Southport in the 70s
with The Alt River & Dobbs Gutter Bands


Phil Yates -  

The recent addition of the Crosby Rhythm Kings to the memory page prompted affectionate memories of a true jazz eccentric-the late Bix Roscoe who plays trombone on that very competent rendering of "Copenhagen" all those years ago. I was privileged to have known Bix and played with him many times during the more recent past-- 1976-1990 when there was a lively home-grown traditional jazz scene in Southport which sadly is no more.

It began with the formation of Formby Jazz Club in 1976. The club met weekly at the British Legion, and anyone who played an instrument at whatever level was welcome to have a go. From these meetings the nucleus of a performing band developed which became the Alt River Jazz Band. They played at the Crown Hotel in Birkdale for several years before moving to the Marine, later called the Tara, in Coronation Walk.

After the formation of the Alt River, there remained enough surplus musicians at Formby Jazz Club to create a second band. There is a very small stream which runs through Formby and flows into the River Alt. This stream is known as Dobbs Gutter. So the Dobbs Gutter Jazz Band began playing at the Sands pub near Ainsdale beach, and later played for many years at the Royal Clifton Hotel.

The Alt River members were George Lapsley (Tpt), Dave Blackledge (clt), Kevin Bargen (bjo), Jeff Lewis (tmb) and Roy Swift (dms), (now both Rioters ), Mike Mcloughlan (pno) and Norman Cuff (bs) (now both Wirrorleans). 

The Dobbs Gutter comprised Don Evans (tpt), Dennis Clarke (tmb), Ricky Whiting (pno), Ian Patterson (Bs), Wilf Jenkinson (bjo) (now Yarrow River), John Rothwell (dms), (now Silver Bell) and myself (clt) (now Mathew St). Later members included the late Al McDowell (tmb) (founder of the Wirrorleans) and Tony Ormesher (bjo) and Rae Owen (bs) (now both Chicago Teds). 

As a total novice, the Alt River was the first band with whom I played in public, first as a sitter-in and later as a dep. Bix Roscoe invariably appeared at most gigs, often with an array of instruments, a valve trombone, flugelhorn, mellophone, euphonium, banjo. He always sat in. If he wasn't invited, he got up and played anyway! Bix was a natural musician and his knowledge was encyclopaedic. He often gave the audience erudite lectures on the history of the tune about to be played and its composers which often took longer than the tune took to play! Off the bandstand, you could not have an ordinary conversation with Bix, because he spoke like a textbook all the time, but you always came away knowing something new. His vocals were equally eccentric and entertaining. When he sang "Shiek Of Araby" he didn't wait for the response from the rest of the band" He's got no pants on" He confessed to it himself!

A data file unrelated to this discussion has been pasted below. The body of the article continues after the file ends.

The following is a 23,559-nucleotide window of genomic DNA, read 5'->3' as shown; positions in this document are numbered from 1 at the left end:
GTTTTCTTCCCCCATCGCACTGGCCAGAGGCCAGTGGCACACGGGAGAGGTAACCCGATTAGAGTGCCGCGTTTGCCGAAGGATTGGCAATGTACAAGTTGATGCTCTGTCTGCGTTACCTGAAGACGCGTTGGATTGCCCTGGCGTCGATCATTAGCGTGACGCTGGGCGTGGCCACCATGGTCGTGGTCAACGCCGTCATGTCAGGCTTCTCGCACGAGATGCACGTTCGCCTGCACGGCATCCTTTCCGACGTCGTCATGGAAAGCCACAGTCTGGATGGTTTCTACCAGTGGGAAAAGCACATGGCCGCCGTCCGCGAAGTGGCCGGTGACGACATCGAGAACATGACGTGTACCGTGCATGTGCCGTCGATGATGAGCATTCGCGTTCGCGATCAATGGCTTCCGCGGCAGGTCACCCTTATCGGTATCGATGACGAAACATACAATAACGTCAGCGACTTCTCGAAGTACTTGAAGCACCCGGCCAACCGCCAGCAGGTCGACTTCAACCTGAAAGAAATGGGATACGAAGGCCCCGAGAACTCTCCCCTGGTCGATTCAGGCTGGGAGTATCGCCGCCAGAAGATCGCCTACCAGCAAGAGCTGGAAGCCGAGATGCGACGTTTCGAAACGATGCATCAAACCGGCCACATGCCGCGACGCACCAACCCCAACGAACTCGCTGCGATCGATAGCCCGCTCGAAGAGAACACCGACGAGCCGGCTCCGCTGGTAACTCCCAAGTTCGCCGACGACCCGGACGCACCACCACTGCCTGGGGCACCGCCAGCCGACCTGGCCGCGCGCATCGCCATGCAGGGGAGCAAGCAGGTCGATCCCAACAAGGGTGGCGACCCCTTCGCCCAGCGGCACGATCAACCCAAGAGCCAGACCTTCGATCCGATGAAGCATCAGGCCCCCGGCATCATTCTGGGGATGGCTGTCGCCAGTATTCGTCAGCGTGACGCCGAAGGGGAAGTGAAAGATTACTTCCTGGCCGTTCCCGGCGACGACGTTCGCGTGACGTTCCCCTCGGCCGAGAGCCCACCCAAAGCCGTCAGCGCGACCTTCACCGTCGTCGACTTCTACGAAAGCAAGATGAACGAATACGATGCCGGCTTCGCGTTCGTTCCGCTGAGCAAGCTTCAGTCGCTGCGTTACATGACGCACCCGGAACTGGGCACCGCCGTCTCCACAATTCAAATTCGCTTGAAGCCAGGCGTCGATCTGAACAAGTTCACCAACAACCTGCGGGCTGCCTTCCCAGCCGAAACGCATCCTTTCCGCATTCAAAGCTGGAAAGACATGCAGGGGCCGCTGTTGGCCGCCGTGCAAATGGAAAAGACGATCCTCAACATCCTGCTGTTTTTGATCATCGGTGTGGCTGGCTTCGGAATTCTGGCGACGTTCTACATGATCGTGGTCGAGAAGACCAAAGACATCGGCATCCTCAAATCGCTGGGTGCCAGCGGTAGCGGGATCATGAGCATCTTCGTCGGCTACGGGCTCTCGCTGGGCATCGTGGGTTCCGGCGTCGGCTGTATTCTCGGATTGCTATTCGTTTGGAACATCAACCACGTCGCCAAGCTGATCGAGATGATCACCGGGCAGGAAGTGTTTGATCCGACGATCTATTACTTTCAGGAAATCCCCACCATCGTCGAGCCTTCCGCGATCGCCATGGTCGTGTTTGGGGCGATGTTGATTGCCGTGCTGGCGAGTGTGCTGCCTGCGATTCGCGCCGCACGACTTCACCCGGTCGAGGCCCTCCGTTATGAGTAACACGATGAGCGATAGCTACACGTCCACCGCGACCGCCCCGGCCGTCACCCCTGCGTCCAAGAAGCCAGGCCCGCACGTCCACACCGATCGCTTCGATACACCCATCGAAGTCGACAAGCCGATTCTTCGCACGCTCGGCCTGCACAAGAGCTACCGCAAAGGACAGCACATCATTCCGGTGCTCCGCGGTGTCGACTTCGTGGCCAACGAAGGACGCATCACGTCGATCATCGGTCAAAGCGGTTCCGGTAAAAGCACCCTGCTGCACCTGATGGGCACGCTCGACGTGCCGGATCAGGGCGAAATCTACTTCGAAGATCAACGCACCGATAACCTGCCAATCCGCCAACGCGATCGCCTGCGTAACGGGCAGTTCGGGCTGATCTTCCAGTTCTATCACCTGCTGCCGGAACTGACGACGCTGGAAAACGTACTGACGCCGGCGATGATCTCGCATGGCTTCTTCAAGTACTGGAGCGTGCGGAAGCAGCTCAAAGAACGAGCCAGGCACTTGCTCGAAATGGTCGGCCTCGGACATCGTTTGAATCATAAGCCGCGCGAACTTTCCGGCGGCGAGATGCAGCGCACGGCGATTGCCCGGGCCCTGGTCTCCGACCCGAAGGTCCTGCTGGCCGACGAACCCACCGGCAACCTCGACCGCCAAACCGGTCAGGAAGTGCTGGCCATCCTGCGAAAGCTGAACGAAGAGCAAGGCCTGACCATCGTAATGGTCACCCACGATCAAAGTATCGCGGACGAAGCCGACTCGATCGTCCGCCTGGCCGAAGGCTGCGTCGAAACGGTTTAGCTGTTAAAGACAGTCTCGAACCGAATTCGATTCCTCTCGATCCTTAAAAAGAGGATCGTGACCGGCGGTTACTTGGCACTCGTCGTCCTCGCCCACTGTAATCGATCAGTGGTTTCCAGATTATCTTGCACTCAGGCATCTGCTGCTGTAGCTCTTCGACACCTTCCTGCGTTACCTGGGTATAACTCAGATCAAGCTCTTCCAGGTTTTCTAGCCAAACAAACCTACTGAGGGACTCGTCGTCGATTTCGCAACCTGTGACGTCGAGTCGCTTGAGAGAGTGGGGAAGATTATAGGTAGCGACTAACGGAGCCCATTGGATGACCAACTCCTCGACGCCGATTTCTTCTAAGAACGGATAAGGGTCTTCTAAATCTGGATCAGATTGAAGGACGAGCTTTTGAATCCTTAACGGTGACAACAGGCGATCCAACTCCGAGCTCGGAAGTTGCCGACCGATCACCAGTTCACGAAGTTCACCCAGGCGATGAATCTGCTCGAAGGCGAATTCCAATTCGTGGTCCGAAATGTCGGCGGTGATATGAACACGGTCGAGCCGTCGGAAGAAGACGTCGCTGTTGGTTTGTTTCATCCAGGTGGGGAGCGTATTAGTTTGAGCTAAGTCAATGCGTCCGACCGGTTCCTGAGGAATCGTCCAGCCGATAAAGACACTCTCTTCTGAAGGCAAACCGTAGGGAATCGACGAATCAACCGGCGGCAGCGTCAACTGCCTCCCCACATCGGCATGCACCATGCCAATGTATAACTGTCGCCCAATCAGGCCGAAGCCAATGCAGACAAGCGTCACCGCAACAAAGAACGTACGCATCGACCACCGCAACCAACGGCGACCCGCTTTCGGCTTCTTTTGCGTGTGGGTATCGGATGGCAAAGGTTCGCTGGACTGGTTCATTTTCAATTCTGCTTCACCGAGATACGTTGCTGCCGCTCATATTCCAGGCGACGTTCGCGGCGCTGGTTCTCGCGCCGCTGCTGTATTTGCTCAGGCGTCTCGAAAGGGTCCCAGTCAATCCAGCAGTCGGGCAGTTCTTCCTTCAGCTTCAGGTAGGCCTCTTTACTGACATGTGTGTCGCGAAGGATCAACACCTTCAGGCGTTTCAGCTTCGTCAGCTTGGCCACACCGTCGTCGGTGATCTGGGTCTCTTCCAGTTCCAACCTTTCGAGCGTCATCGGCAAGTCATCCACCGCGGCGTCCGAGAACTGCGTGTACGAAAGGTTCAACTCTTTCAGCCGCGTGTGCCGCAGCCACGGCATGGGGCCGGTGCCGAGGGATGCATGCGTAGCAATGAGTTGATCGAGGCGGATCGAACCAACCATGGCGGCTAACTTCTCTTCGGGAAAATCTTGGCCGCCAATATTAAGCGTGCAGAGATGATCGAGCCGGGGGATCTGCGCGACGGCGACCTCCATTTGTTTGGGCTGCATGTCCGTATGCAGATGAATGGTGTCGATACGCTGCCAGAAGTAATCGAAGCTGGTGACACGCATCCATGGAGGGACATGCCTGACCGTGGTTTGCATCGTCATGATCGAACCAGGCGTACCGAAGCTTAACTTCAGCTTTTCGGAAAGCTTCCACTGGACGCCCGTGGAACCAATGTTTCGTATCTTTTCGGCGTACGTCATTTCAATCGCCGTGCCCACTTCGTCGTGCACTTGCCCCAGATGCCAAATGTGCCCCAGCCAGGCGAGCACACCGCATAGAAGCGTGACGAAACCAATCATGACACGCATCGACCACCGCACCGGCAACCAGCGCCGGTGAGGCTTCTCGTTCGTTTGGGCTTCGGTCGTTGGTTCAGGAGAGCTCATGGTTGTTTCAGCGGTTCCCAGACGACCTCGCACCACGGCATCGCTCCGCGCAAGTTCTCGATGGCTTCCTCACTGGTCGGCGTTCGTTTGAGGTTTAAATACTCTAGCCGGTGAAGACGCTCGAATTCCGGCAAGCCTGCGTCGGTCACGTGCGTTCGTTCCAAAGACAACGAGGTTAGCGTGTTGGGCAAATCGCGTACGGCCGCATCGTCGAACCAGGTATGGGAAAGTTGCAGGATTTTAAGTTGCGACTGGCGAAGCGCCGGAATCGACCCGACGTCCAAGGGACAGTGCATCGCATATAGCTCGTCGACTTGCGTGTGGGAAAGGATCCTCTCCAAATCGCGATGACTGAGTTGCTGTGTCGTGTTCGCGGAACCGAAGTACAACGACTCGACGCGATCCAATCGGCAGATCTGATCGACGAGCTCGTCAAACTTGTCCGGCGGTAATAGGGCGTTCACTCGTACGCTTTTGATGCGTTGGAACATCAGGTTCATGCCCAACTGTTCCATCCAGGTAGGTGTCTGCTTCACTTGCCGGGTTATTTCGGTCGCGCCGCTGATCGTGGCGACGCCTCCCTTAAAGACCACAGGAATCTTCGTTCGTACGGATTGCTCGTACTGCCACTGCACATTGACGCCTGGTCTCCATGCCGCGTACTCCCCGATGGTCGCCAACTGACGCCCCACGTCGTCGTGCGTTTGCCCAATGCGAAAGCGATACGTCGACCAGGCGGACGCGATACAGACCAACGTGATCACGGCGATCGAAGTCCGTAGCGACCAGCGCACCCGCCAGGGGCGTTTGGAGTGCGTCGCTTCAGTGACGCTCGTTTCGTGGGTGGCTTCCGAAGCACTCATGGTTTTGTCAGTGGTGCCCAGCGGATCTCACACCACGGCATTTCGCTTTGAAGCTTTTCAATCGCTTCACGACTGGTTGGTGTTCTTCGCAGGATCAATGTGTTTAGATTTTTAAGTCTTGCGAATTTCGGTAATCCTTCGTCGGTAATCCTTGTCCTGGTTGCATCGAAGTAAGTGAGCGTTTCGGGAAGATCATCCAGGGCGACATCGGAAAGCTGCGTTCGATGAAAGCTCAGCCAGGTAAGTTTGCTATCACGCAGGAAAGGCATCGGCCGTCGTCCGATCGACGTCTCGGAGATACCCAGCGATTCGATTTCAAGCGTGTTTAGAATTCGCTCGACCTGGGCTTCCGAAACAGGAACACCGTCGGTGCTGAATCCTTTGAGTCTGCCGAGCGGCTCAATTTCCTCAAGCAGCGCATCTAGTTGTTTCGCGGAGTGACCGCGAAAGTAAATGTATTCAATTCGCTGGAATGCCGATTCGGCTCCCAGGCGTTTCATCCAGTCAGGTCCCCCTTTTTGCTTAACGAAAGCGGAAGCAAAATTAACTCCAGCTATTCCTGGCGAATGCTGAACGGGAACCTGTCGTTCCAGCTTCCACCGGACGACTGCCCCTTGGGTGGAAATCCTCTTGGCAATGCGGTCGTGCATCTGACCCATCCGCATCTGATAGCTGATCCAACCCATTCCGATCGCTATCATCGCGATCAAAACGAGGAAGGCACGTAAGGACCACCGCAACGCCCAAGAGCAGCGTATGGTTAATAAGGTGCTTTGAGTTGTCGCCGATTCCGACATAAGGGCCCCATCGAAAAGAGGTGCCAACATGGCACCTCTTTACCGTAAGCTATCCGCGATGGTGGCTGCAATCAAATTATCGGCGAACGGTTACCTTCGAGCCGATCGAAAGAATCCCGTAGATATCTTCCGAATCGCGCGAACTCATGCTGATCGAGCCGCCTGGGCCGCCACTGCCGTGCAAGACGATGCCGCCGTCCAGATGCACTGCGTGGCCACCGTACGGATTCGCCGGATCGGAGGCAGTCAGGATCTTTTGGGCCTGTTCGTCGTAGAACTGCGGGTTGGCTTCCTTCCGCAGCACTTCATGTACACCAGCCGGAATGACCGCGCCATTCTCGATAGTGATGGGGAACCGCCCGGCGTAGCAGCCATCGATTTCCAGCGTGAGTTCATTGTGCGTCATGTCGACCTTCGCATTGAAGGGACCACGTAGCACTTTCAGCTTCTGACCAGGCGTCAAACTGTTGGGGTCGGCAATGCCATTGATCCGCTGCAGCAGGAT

A vast number of guest musicians from all over the region and further afield were regular visitors to Southport. Digby Fairweather, who held jazz workshops at the Arts Centre throughout the 80s regularly dropped in for a blow, and both the Alt and the Dobbs played interval spots for Humph and for Kenny Ball on more than one occasion. Looking at my old diaries of that period, I cannot believe how busy we were. Anyone in Southport organising any kind of function seemed to want one of the local bands.

This brief reminiscence of the Southport jazz scene would not be complete without mentioning an unsung hero---- a gentleman called Bill Scott, a fan of both bands who regularly invited them to perform for friends at his home, where he made recordings on what was then "State of the Art" equipment. He then generously donated copies of these soirees to every musician and guest. I still have several of these recordings and other people will have many others. They would make an interesting archive if collected together. When both bands died a natural death in the very early 90s, it was Bill who kept the flame alive by forming the Southport Melodic Jazz Society. This still organises regular concerts and its influence went a long way to bringing about the recent highly successful Southport Jazz Festival. So although there are no longer any traditional bands specifically local to Southport, it's good that the music is still alive there, and I have so many happy memories of being a part of it. I hope others have memories to share.

Phil Yates


My father, Bill Scott (mentioned in 'Southport in the 1970s' by Phil Yates), died peacefully at home in Dorset last week.

Very many thanks - Pip McKerrow
April 28th 2008

22/06/06 - 

Are there any survivors of the long-standing jazz sessions at the Marine Club, Coronation Walks, Southport, 1980s? Roy Swift was always on drums. Front line varied; George Lapsley (tpt), Alan Pendlebury (tbn) were regulars with Kenny Doran(tpt) and various clarinettists. Once, the entire Blue Mags arrived and gave a stunning performance of Jelly Roll Morton and King Oliver Stuff. Somebody once told me there was a dubious sort-of club upstairs, above the jazz club but I never had the courage to find out".- 

Frank Farrington.

19/03/07 - HI Fred,

I am somewhat saddened by the memories of Frank Farrington of the Alt River JB days at the Crown in Birkdale and the Marine in Southport. He only seems to remember the "novelty" guests, and the Blue Mags, who appeared there on one occasion only for a special anniversary only.